One who has offered more in-depth solutions is Sen. Bernie Sanders (I-Vt.), the campaign’s unapologetically socialist candidate. Sanders is seen by many as taking up the banner abandoned by Washington Gov. Jay Inslee, who dropped out of the race in August, ending his campaign as “the climate candidate.” Even before Sanders’ climate proposal came out, environmental justice advocates spoke highly of the Vermont senator as among the best aligned with their concerns based on his previous presidential campaign and Senate voting record. Since releasing his detailed climate plan in August, Sanders has received even more praise for producing the most comprehensive proposal among the remaining candidates.
The Climate Justice Alliance (CJA), an umbrella group of environmental justice organizations around the country, called Sanders’ plan for transitioning away from privately-owned energy utilities “a bold leap towards Energy Democracy” and gave the Vermont senator high marks for (along with several other candidates) putting fossil fuel corporations on notice that he will seek to hold them accountable.
Like Inslee before him, Sanders has also taken special care to signal workers and frontline communities will not be left behind. Sanders has proposed a $40 billion Climate Justice Resiliency Fund that would task the EPA and other federal agencies with conducting a nationwide survey to identify communities based on their “climate impact vulnerabilities and other socioeconomic factors, public health challenges, and environmental hazards” and prioritizing funding “in order of most vulnerable to least vulnerable.” His plans for a Green New Deal guarantee not just job training, but five years of income to workers who lose their jobs as the economy reconfigures away from fossil fuels. “Coal miners are not my enemy. The men and women who work on oil rigs are not my enemy. Climate change is my enemy,” Sanders said at the September 4 forum.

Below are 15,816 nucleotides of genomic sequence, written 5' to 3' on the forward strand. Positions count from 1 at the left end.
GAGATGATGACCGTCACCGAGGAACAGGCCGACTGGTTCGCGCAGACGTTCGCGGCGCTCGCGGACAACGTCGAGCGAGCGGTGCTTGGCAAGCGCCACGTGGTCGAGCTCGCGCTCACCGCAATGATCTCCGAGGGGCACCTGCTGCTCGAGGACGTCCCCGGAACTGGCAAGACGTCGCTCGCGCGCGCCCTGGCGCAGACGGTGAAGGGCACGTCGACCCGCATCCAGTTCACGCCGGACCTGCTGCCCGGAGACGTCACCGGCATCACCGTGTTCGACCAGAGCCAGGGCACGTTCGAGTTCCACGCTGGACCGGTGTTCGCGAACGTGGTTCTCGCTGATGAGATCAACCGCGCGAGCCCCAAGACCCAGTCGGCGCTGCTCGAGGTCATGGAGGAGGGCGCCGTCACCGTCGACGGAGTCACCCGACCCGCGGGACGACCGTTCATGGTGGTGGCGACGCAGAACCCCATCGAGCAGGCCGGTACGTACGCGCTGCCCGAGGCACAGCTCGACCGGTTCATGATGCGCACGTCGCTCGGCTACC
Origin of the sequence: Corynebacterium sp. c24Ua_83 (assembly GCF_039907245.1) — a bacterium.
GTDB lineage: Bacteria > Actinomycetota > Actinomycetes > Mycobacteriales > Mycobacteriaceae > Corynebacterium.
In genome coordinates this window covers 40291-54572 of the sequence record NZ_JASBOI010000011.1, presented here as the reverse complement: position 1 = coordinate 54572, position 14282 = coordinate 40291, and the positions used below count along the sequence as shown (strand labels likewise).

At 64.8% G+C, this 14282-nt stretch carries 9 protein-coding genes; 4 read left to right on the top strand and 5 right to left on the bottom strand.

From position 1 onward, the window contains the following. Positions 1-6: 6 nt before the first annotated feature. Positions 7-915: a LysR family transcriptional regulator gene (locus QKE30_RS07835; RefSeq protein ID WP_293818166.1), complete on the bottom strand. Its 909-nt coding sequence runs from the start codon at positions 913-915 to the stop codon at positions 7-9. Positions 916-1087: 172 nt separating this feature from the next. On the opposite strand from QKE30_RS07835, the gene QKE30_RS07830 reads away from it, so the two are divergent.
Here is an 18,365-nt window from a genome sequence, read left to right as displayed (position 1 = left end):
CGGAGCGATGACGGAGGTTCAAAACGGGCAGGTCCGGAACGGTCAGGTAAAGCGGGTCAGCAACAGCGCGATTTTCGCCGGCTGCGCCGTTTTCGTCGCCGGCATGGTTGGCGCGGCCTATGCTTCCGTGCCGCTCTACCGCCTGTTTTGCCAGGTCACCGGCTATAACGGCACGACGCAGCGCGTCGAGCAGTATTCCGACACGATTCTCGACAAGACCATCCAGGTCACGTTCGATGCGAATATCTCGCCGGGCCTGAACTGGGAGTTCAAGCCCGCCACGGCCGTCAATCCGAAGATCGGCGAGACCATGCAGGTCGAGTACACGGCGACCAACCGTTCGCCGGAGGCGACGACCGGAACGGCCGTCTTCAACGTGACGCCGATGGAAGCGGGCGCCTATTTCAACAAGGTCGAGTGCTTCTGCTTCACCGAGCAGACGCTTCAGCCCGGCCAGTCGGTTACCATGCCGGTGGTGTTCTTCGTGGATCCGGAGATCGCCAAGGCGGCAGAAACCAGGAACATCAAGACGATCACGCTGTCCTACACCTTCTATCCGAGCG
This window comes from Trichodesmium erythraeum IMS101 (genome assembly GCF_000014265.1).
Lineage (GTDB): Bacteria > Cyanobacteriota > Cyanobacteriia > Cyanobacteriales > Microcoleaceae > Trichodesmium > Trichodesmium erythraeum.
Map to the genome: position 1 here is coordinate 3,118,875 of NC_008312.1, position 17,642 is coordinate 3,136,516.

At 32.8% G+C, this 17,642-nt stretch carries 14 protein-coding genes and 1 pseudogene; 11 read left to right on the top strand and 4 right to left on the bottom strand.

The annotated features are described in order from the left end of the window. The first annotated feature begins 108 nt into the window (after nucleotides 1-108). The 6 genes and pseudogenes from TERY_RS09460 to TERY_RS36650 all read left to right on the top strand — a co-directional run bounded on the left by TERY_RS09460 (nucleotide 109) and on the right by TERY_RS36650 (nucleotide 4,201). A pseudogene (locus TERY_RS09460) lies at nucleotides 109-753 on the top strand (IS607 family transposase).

Sen. Elizabeth Warren (D-Mass.), true to her reputation as a policy expert and fighter for the people, has also put out an array of detailed plans outlining how she would tackle the climate crisis without leaving the poor and vulnerable behind.
Her Green Manufacturing Plan calls for $2 trillion in investment in researching and implementing climate solutions, including “a $1.5 trillion federal procurement commitment over the next ten years to purchase American-made clean, renewable, and emission-free energy products for federal, state, and local use, and for export.” This demonstrates a formidable “level of commitment” to addressing the problem, according to the CJA, but the group wants more specifics about how frontline communities that have traditionally borne the brunt of industrial pollution will benefit from the investments and new jobs. CJA members also want assurances that any plan will take seriously the solutions to climate and environmental problems already underway in many low-income communities of color and not just impose changes from the top down without local consultations.